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Fil-Am actress lights up Broadway, stars with Tony Danza in ‘Honeymoon in Vegas’

“Honeymoon in Vegas,” the 1992 comedy flick starring Nicolas Cage, Sarah Jessica Parker and James Caan, is now a glitzy Broadway musical with TV and stage icon Tony Danza (“Who’s the Boss?”, “Taxi”), Tony-nominated Rob McClure (“Chaplin: The Musical”) and stage diva Brynn O’Malley (“Annie”, “Wicked”) filling the love triangle.

Cast in a scene-stealing featured role is a Filipino-American singer-actress, Catherine Ricafort, in her biggest Broadway break as the island girl Mahi.
Catherine Ricafort poses for the Filipino Reporter on stage at Broadway’s Nederlander Theatre.
The part in the screen version was essayed by a man, the late Japanese-American actor Pat Morita, best known for his Oscar-nominated character Mr. Miyagi in the 1984 film “Karate Kid.”

“It literally feels like a dream come true and it even feels unreal at times,” said the Arizona-born Ricafort of her nightly engagement at the Nederlander Theatre on 41st Street on Times Square.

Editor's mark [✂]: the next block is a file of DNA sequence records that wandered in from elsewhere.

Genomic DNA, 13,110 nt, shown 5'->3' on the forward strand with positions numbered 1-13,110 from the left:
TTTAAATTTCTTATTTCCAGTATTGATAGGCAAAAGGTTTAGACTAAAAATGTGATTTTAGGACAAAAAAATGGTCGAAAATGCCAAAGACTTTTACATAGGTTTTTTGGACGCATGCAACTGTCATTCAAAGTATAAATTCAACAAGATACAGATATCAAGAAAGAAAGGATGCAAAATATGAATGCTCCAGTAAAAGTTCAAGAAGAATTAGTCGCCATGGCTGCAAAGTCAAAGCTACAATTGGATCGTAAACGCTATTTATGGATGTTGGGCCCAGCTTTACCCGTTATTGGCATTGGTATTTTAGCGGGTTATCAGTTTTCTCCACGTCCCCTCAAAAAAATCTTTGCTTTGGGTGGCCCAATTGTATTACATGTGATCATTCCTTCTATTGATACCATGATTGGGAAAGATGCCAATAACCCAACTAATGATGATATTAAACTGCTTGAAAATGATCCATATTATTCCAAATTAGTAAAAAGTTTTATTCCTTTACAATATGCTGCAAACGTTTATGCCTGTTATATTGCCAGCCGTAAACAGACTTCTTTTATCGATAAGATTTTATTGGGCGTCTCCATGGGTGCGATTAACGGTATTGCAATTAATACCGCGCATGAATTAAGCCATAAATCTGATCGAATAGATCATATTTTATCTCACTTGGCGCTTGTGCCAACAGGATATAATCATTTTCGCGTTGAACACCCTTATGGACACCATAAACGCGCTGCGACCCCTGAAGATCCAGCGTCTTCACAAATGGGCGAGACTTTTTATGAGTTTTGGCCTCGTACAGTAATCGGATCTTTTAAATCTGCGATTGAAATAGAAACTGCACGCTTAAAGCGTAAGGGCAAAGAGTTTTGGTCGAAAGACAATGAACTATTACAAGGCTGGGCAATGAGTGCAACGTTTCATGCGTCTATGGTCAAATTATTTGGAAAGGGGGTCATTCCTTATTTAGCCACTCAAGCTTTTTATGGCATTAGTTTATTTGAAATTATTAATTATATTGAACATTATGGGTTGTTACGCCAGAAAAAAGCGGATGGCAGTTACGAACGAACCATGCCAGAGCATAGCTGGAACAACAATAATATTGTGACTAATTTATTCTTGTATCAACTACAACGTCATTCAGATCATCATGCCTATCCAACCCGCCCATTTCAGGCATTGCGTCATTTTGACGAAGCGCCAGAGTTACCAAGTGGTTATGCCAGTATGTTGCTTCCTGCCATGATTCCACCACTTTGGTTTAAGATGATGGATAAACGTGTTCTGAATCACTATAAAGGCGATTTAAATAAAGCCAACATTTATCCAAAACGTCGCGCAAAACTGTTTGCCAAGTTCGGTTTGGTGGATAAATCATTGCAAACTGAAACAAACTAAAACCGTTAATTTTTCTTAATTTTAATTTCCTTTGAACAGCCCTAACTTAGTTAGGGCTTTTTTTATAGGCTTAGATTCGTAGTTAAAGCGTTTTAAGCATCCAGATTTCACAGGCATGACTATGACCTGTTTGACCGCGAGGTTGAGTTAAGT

“I just love the adrenaline rush and entertaining a large crowd. It’s so fulfilling.”

“Honeymoon in Vegas,” which began previews on Nov. 18 with an opening night on Jan. 15, 2015, is a musical by renowned author Andrew Bergman and three-time Tony-winning composer Jason Robert Brown, directed Gary Griffin and choreographed by Denis Jones.

It tells the story of Jack Singer (McClure), a regular guy with an extraordinary fear of marriage, after his dying mother made him promise never to get married “because no girl will ever love you as much as I do.”

Jack eventually musters up enough courage to propose to his girlfriend, Betsy (O’Malley), and together they head to Las Vegas to get hitched.

But smooth-talking gambler Tommy Korman (Danza), looking for a second chance at love, falls head-over-heels for Betsy, who’s a dead ringer for his late wife.

Just like in the film, Tommy aborts the wedding and steals Betsy from Jack by flying her to Hawaii.

As Mahi, Ricafort gets to share the spotlight with McClure in a hilarious number, “Friki-Friki,” where Mahi seduces and distracts Jack to keep him away from Betsy who is with Tommy in Kauai Island.

It is also through Mahi that Jack finds a way to deal with his gamophobia in a very touching number between him and his mother’s ghost that reduced us to tears.

Every actor’s dream

“This is very special to me because it’s every actor’s dream to originate a role in a new show,” Ricafort told the Filipino Reporter in an exclusive interview.

“It’s like a different level of accomplishment when an actor is the first person to bring this character to life on stage and there’s no one else before you.”